Activities, Inspiration, Life & Living, Toward better care

meggen’s bad day ends with a light-bulb moment

When Australian physiotherapist Meggen Lowry forgot her keys (car, house, and others) in the glove box of her partner’s car, she wasn’t bothered. She had a spare for her Subaru 4×4, and that’s all she really needed to drive herself to a full slate of appointments that summer day.

What she didn’t know when she left her flat was the battery in the spare key was dead. That meant she’d have to unlock and lock the vehicle doors manually as she made her way around town to visit her clients.

No problem. Or so she thought.

As it turned out, the forgotten keys, the spare key battery fail, certain design features of her vehicle, and other random circumstances conspired to create a day that went from good to bad to worse. And in the end, a short scribbled note she’d written in the margins of some paperwork five years earlier would prompt her to discover dementia learning amidst the disaster. Here’s the note:

I was charmed by Meggen’s recount of her adventure; I hope you will be too. More important, I appreciated her self-reflection and spot-on connection at the story’s conclusion.

I wonder if you’ll agree…? (Meggen starts telling her story at about 01:35 into the podcast below).

Meggen Lowry is the Principal physiotherapist at Next Step Physio in Brisbane, Australia. She is passionate about healthy ageing, and serves on her state’s gerontology board of the Australian Physiotherapy Association. Meggen champions movement as medicine for both the body and the brain.  She partners with aged and community care organisations to enhance access to both PREhabilitation and rehabilitation services for older adults, and promotes inclusion for those with cognitive impairment. Meggen developed Clock Yourself; an exercise program that combines brain games with physical exercise. See for details.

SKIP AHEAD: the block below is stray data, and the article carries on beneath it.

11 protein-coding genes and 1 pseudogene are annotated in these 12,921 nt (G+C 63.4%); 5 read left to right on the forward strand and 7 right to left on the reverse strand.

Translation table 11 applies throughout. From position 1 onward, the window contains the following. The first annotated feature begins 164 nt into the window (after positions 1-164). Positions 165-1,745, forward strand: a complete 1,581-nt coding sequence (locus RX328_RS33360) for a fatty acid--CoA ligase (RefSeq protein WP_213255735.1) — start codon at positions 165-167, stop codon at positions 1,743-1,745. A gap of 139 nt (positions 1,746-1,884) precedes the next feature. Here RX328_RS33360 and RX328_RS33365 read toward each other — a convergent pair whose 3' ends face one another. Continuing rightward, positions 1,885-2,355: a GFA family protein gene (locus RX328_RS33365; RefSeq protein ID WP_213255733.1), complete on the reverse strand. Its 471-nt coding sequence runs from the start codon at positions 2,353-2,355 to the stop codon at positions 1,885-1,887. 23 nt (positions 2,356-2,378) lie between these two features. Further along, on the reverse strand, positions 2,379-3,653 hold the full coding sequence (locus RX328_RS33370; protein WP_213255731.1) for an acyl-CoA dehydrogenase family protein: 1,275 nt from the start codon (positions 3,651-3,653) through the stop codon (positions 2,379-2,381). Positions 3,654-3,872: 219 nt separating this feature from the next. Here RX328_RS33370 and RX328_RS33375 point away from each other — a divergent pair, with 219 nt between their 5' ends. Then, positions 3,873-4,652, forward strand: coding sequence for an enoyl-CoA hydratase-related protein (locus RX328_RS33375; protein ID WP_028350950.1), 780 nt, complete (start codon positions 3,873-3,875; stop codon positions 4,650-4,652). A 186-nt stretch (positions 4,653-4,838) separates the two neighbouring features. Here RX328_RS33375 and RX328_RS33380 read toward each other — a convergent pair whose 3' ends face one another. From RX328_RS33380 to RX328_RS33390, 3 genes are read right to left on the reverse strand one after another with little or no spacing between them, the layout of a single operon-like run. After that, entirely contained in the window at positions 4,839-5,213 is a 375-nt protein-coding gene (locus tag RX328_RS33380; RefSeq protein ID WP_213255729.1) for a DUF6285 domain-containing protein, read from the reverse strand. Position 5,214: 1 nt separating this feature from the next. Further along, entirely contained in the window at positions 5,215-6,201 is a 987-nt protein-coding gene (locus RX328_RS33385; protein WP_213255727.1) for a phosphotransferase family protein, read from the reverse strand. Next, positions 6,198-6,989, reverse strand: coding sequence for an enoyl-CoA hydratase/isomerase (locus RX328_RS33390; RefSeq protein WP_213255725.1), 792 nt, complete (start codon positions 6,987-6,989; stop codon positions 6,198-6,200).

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5 thoughts on “meggen’s bad day ends with a light-bulb moment”

  1. This is actually very illuminating. A perfect modern-tech example and relatively insignificant hassle which made this woman connect the dots between dementia and daily frustration. Her patient recounting of each step is what nails it. If my mother (and others with Alzheimer’s) experience this daily and day after day… imagine the frustration that builds up! I haven’t checked out the link yet, but thanks Susan.


  2. Very good parallel example of the frustration which often causes anger. My mothers label is vascular dementia but I suspect mixed and so often it is too much effort to do anything or to ask for help. Maybe even shame or embarrassment that you can’t do it by yourself, I’m sure I would resent the loss of independence. Especially when the “expert” is the same generation as your grandchildren.


    1. I’m totally with you Janelle,

      and labels aren’t of much use either, they cause more problemsand hamper the process of finding solutions 😦

      thanks for subscribing and commenting,


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